November 2010

Me: Our reading today comes from Corinthians Chapter Five verses 13 to 26. The title of our reading from the reader earlier today is:

Life by the spirit… I will read

I read the described verses then when am done…

That’s the word of God.

The congregation: Thanks be to God.

Me: Let’s bow our heads and pray. Dear Lord, we have read your word, may its interpretation be based on your intended message and not my mere mortal understanding. Use me as a vessel to deliver your message of hope to everyone gathered here and may your will be done through me. In Jesus name, we pray.

The congregation and me: Amen

I am the guest speaker at a Youth Event at ACK Thindigwa Parish. Being the Parish Secretary means that I travel around the parish preaching to the youth about everything ranging from behavior change, peer pressure, drug use and illicit sex. I am a darling to many of my fellow parish youth. I was elected Secretary unopposed two years earlier. After everyone learned of my intention to run, they had all stepped down and endorsed my candidature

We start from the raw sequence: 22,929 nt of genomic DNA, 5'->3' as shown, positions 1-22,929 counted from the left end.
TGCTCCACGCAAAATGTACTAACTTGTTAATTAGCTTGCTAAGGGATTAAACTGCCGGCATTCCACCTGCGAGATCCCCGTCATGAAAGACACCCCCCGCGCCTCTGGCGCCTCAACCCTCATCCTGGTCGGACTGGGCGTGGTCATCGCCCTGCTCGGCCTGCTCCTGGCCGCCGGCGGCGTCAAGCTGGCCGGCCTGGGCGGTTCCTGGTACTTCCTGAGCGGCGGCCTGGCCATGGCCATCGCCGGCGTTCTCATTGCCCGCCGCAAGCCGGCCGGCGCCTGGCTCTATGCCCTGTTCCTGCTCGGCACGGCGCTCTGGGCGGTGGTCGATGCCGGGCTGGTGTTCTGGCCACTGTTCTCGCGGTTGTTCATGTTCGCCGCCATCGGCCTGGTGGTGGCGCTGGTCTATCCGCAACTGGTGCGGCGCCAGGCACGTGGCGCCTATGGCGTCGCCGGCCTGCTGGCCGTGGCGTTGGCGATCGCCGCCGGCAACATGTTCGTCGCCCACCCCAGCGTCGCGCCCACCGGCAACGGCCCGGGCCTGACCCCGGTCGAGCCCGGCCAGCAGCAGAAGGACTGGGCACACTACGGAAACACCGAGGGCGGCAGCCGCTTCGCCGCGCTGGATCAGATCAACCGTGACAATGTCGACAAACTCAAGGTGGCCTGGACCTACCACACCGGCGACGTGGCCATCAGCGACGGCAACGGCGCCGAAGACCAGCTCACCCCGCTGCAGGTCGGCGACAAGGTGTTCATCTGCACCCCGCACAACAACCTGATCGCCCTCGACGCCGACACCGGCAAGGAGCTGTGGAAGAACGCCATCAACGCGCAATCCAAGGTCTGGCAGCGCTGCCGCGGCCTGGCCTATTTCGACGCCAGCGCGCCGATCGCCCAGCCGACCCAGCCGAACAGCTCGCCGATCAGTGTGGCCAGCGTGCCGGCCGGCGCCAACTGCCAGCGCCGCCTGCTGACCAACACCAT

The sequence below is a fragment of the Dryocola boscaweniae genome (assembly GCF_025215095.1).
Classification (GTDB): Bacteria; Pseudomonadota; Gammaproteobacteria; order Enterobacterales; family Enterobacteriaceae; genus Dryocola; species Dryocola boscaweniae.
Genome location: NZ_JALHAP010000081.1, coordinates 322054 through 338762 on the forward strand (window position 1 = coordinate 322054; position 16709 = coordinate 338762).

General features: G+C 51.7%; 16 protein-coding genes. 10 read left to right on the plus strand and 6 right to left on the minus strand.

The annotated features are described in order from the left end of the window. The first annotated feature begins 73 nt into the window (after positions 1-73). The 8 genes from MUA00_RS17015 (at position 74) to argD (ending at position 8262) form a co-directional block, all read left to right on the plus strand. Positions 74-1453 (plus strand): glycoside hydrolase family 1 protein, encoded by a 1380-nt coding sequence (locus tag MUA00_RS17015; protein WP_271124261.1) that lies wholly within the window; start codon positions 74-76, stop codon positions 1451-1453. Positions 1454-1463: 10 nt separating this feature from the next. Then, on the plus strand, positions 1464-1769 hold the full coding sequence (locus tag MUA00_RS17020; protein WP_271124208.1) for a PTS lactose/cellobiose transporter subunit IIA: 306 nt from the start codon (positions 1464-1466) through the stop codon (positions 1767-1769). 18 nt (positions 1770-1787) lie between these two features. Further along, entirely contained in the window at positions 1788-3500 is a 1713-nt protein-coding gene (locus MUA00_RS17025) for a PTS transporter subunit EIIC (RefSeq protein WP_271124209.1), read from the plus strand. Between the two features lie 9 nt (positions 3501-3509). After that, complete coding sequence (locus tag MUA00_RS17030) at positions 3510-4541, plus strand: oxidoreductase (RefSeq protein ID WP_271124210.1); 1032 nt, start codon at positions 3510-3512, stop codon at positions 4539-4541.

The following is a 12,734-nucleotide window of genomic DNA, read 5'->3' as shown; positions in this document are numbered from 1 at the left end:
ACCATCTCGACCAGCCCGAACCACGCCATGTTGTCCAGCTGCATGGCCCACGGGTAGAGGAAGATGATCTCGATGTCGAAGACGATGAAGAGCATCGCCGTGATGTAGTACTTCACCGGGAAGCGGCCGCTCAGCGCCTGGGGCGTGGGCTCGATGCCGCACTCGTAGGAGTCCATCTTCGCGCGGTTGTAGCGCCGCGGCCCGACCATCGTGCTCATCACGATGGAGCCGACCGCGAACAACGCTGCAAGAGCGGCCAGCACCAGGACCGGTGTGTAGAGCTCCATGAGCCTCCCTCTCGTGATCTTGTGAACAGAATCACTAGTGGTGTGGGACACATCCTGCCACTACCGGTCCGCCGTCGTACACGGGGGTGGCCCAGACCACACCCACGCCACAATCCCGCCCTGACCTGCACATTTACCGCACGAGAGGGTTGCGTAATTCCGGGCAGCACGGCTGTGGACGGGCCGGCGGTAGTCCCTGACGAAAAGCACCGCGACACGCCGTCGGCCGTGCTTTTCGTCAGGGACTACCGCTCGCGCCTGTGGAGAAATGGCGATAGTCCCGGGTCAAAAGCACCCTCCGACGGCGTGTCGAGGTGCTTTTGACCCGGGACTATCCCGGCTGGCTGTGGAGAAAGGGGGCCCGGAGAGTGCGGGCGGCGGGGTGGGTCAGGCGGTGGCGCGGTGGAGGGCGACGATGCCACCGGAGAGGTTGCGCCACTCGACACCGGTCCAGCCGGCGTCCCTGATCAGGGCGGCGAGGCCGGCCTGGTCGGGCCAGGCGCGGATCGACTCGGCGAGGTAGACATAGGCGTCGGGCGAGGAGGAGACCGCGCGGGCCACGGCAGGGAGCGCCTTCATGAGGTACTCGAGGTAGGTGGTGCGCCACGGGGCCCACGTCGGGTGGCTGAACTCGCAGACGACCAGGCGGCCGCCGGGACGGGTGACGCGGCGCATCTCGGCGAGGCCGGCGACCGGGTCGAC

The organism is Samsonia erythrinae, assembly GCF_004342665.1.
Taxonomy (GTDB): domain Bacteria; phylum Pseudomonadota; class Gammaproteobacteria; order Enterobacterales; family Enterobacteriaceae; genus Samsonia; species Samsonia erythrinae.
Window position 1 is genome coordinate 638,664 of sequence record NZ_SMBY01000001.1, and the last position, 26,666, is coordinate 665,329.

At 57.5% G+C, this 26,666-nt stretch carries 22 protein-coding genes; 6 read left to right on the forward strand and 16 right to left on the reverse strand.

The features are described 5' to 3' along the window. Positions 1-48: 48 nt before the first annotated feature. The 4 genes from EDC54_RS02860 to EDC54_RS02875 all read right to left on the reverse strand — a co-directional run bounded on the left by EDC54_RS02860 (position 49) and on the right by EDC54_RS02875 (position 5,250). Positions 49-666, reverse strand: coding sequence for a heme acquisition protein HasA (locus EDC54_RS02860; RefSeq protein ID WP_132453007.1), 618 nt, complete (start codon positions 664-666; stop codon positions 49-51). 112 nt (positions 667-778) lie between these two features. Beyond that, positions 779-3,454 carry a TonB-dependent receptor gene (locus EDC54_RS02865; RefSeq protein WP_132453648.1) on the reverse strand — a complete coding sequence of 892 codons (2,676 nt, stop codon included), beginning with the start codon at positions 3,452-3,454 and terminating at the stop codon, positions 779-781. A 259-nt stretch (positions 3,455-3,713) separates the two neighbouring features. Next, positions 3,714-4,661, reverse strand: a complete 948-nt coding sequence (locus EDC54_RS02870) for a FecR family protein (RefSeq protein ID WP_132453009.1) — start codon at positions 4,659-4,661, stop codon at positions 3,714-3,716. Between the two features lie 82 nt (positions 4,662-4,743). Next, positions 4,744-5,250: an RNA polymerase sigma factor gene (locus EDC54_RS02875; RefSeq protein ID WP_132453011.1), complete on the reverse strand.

So here I am, dressed in a fitting black suit, given the responsibility of ministering to more than 200 young men and women from the Parish. I have refused the services of an interpreter since I want my message to reach the young people unbiased and unchanged. I go ahead and expound the reading to the congregation with an emphasis of the dos and don’ts of engaging the flesh at the expense of spiritual straightforwardness and spirituality. I rebuke sexual immorality, fleshly endeavors like drunkenness and drug abuse and caution everyone listening by telling them that anyone who takes pleasure at indulging in the pleasures of the flesh will not inherit the Kingdom.

Me: Verse 17 says that desires of the flesh are contrary to the Spirit, and consequently what’s right with the spirit is contrary to that which the flesh desires. They are in conflict with each other so that you are not to do whatever you want.

There’s freedom, and the Bible gives us that but we should not what 2nd Timothy Chapter 2 verse 22 says: Flee the evil desires of youth and pursue righteousness, faith, love, and peace, along with those who call on the Lord out of a pure heart. This verse among so many others speaks of the need to stride away from the immature, selfish desires of our youth and journey, instead, towards a life of faith and love. The verse teaches us that we as young people we should strive towards resisting earthly desires and instead seek godliness as a virtue of choice.